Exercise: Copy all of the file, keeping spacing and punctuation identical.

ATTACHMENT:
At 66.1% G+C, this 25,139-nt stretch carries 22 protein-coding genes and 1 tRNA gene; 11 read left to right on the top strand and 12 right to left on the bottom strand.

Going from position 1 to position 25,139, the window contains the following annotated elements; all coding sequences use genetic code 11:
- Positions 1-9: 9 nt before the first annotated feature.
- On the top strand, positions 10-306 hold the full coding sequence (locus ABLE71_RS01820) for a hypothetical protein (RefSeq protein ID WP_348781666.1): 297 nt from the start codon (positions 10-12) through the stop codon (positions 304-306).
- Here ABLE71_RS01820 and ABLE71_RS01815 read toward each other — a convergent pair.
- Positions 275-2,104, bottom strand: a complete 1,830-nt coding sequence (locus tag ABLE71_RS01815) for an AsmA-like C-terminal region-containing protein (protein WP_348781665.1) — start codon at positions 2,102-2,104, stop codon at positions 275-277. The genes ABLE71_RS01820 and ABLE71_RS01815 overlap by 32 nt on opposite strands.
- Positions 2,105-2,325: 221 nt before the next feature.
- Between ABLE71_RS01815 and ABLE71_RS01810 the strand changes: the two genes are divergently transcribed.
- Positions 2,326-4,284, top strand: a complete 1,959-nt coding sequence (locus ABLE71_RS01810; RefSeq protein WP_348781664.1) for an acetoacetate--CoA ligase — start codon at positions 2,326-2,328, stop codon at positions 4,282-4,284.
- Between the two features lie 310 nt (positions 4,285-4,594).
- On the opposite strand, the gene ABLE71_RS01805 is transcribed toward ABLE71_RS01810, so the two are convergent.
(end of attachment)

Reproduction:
At 66.1% G+C, this 25,139-nt stretch carries 22 protein-coding genes and 1 tRNA gene; 11 read left to right on the top strand and 12 right to left on the bottom strand.

Going from position 1 to position 25,139, the window contains the following annotated elements; all coding sequences use genetic code 11:
- Positions 1-9: 9 nt before the first annotated feature.
- On the top strand, positions 10-306 hold the full coding sequence (locus ABLE71_RS01820) for a hypothetical protein (RefSeq protein ID WP_348781666.1): 297 nt from the start codon (positions 10-12) through the stop codon (positions 304-306).
- Here ABLE71_RS01820 and ABLE71_RS01815 read toward each other — a convergent pair.
- Positions 275-2,104, bottom strand: a complete 1,830-nt coding sequence (locus tag ABLE71_RS01815) for an AsmA-like C-terminal region-containing protein (protein WP_348781665.1) — start codon at positions 2,102-2,104, stop codon at positions 275-277. The genes ABLE71_RS01820 and ABLE71_RS01815 overlap by 32 nt on opposite strands.
- Positions 2,105-2,325: 221 nt before the next feature.
- Between ABLE71_RS01815 and ABLE71_RS01810 the strand changes: the two genes are divergently transcribed.
- Positions 2,326-4,284, top strand: a complete 1,959-nt coding sequence (locus ABLE71_RS01810; RefSeq protein WP_348781664.1) for an acetoacetate--CoA ligase — start codon at positions 2,326-2,328, stop codon at positions 4,282-4,284.
- Between the two features lie 310 nt (positions 4,285-4,594).
- On the opposite strand, the gene ABLE71_RS01805 is transcribed toward ABLE71_RS01810, so the two are convergent.